Jill took a sip of iced tea. "So how's Jake?"
If wishes were horses, beggars would ride.
She should have guessed her best friend would kamikaze on the one subject she didn't want to discuss. If she talked about it, the stabbing ache in her heart would return.
"What's wrong, Rach? You got a little pale."
"What is it?"
"I, uh..." She searched for the right words, then gave up. "Jake and I broke up."
"What!" Jill exploded. "You and Mr. Perfect? No way! I don't believe it. What happened?"
How could she calmly explain the impossible, that which boggled the mind when considering the odds? How did she explain to Jill what she hadn't yet accepted herself? Yet she'd witnessed the act with her own two eyes. Never had she expected this outcome for her relationship with Jake -- the only man she had ever loved. Or ever would love? That thought brought only despair.
"Rachel? Are you okay?"
Jill had grabbed hold of her hand, and she hadn't even noticed.
"I'm..." The lump in her throat had grown too large.
She took a big gulp of tea to force the lump back down her throat. "Six weeks ago," she managed.
"I've left you alone these past weeks because you said you were buried at work. You never said--"
Jill caught herself, obviously figuring out on her own that Rachel wouldn't or couldn't talk about Jake now. She released Rachel's hand when the waitress dropped off their orders with a promise to come back with an iced-tea refill.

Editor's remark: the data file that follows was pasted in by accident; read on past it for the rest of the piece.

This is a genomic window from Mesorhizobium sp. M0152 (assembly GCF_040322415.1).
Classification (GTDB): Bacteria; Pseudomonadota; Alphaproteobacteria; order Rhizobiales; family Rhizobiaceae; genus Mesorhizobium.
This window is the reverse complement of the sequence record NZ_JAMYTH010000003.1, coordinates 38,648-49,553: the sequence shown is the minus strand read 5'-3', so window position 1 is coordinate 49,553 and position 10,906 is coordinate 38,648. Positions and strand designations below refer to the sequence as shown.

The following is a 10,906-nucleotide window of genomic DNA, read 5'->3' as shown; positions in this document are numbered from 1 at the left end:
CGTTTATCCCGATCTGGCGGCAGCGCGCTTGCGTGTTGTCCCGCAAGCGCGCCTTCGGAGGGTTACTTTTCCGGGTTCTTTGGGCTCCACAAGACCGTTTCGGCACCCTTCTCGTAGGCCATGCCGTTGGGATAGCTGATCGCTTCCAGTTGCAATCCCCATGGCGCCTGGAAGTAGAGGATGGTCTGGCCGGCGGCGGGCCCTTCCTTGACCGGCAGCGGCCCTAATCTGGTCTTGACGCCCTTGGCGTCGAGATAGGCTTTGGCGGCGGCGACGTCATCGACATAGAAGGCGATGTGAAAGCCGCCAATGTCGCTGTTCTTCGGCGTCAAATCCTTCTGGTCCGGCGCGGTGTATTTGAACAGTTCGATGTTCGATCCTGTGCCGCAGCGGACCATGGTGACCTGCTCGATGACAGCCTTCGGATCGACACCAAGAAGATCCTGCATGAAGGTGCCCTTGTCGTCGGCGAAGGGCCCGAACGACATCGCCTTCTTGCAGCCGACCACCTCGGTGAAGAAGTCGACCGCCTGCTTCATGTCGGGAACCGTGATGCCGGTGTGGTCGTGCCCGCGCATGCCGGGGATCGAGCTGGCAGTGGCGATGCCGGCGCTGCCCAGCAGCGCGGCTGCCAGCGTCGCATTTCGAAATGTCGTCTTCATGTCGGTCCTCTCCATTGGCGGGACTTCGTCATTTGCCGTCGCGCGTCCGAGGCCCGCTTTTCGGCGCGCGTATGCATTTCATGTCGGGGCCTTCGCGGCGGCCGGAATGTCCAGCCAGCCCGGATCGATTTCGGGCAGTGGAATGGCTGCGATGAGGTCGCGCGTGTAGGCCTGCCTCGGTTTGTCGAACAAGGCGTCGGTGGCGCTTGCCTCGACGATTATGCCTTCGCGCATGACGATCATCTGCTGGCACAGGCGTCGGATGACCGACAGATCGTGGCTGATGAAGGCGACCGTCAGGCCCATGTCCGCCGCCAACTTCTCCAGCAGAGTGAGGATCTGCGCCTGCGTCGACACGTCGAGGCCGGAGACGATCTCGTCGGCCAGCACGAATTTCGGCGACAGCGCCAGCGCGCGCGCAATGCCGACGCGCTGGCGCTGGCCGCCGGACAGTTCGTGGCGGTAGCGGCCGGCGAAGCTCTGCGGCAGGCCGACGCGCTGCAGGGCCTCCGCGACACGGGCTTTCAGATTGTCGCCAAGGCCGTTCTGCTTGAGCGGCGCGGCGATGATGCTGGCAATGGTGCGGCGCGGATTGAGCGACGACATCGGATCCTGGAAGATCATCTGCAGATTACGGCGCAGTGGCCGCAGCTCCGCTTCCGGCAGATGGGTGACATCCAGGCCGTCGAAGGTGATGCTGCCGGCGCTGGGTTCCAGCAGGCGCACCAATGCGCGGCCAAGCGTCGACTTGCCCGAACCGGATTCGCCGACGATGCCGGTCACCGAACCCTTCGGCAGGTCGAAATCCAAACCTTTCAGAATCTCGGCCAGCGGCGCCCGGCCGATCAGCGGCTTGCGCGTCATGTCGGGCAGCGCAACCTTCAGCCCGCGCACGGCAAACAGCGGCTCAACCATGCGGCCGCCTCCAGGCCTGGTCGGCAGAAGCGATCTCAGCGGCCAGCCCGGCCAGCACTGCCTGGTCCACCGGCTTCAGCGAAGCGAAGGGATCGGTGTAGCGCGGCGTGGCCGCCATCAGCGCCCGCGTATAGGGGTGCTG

"When you're ready," Jill said, after the waitress left, "I'm here if you want to talk."
Rachel swallowed hard and nodded. "Thanks. I'm just not ready yet."
Jill started to say something when her cell phone chimed. She took the brief call, made a few curt comments, and clicked off with a chagrined look. "There's an emergency back at the school, and Principal Weathers is tied up off-campus. I have to get back."
Rachel waved her off. "Go, go. I'm fine, really. As long as I don't talk or think about him." Her big, handsome Jake with the slow, sexy smile.
Jill flagged down a waitress for a To Go box and was gone in minutes.
Rachel had no appetite and no desire to remain in the bustling restaurant. She had a research tome to turn back in at the library downtown and decided to finish her lunch hour there.
She found a metered parking spot on the street about a block from the library. She grabbed her purse and the research book and stepped out onto the sidewalk, then beeped the lock on her Honda. She made it halfway down the block, and froze.
Just past the library, conversing with a security guard in front of the First National Bank building, stood Lt. Jake Dillon. Her big, handsome Jake.
Correction. Big and handsome maybe. Hers... not anymore.
She couldn't take her eyes off him. Her gaze drank in the probably-not-regulation-length dark hair, the broad shoulders, and narrow waist. She didn't need to re-memorize his features. The man haunted her dreams in explicit detail.